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Rain, diseases, go away

The monsoon season does not only bring with it increased rainfall, but viral infections as well. Coined as monsoon infections, these diseases spread at a much higher rate during heavy monsoon rains. 

Rain, diseases, go away
Several diseases are more common during the rainy season.
Dr. May Montellano, former president of the Pediatrics and Infectious Disease Society of the Philippines, warns the public of the three most common monsoon infections.

Waterborne diseases

Waterborne diseases are usually transmitted by drinking polluted water and consuming contaminated food. The season’s cold temperature causes bacteria to live and breed massively in fresh waters.

In an advisory released by the World Health Organization, common diseases that fall underwater-related illnesses are cholera, diarrhea, hepatitis A, amoebiasis, and typhoid fever. If neglected, these diseases can cause severe infections in one’s digestive system. 

How to prevent it:

It is important to know where the water a household consumes comes from. To avoid getting these diseases, it is best to boil water before using or drinking. Ensure to cook raw ingredients well and store food in places safe from insects.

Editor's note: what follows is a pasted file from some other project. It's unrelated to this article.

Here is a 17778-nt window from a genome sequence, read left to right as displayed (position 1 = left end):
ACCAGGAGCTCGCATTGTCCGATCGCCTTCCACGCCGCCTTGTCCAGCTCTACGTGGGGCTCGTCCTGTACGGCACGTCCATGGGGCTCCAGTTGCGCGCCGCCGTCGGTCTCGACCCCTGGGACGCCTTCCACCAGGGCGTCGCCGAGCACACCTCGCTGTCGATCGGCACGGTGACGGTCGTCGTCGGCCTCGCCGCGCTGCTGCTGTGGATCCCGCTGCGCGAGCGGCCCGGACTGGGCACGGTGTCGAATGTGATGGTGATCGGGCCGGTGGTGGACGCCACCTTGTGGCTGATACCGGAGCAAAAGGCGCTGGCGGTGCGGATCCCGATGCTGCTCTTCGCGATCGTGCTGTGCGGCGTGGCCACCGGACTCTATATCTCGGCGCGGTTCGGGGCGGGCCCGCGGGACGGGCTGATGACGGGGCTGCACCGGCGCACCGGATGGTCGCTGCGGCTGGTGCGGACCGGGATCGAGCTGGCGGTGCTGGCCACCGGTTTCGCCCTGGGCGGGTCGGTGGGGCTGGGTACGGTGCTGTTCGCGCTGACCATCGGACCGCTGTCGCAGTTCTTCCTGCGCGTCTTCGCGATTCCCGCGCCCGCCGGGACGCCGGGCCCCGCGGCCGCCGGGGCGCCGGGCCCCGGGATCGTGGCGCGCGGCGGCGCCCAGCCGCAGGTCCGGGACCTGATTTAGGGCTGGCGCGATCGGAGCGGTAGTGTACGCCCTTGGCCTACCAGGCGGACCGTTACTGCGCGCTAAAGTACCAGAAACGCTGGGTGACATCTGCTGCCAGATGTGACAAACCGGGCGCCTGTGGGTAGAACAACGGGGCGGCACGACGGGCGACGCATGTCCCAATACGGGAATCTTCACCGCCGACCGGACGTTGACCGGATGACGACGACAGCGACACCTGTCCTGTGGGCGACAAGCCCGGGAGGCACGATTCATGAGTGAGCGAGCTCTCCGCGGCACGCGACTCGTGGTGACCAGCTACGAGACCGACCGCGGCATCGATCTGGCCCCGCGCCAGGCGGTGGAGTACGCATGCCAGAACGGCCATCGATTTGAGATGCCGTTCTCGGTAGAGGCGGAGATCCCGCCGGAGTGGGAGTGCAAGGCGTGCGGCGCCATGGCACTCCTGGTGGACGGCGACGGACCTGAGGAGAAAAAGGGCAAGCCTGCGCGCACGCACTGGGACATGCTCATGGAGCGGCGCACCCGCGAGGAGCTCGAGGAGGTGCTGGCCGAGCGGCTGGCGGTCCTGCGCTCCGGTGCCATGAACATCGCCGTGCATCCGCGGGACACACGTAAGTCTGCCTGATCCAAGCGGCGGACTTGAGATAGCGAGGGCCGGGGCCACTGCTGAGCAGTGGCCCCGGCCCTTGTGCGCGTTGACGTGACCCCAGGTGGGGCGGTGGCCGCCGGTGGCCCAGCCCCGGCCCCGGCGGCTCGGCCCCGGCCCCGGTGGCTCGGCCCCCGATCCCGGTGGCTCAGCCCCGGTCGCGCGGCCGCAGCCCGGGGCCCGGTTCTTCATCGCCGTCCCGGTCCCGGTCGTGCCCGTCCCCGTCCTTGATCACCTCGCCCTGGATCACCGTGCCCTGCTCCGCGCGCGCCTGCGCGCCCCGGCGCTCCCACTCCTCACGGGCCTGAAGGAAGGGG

Mosquito-borne diseases

The Department of Health in June released a warning against mosquito-borne diseases, such as dengue, that are more prevalent during the rainy season. Rains are ideal for mosquitoes because of puddles and other standing water that serve as their breeding grounds.  

With increased rainfall this season, mosquito-borne diseases like dengue, malaria, and chikungunya are most likely to emerge. Though caused by tiny carriers, the symptoms of these diseases range from mild to serious, including high fever, severe joint pains, malaise, vomiting, and blood and organ infections.

How to prevent it:

Ensure there is no stagnant water that can be a breeding ground of these insects, like old shoes or toys, flower pots, and car tires. Use mosquito-repellent lotion and bug-deterring sprays to prevent mosquitoes from entering homes.

Influenza

Influenza outbreaks tend to peak with the heavy monsoon rains. Severe manifestation of flu, according to the Center for Disease Control and Prevention, can lead to hospitalization. It can also cause respiratory infections like pneumonia and may eventually lead to death.

How to prevent it:

Rain, diseases, go away
Flu season tends to peak during heavy monsoon rains.
Flu can be avoided by strengthening one’s immune system. Luckily, the disease can also be prevented by a vaccine. With monsoon doubling the risk of virus transmission, experts say it is best to avert flu through vaccination.

Topics: monsoon season , viral infections , Dr. May Montellano , Pediatrics and Infectious Disease Society of the Philippines , Department of Health
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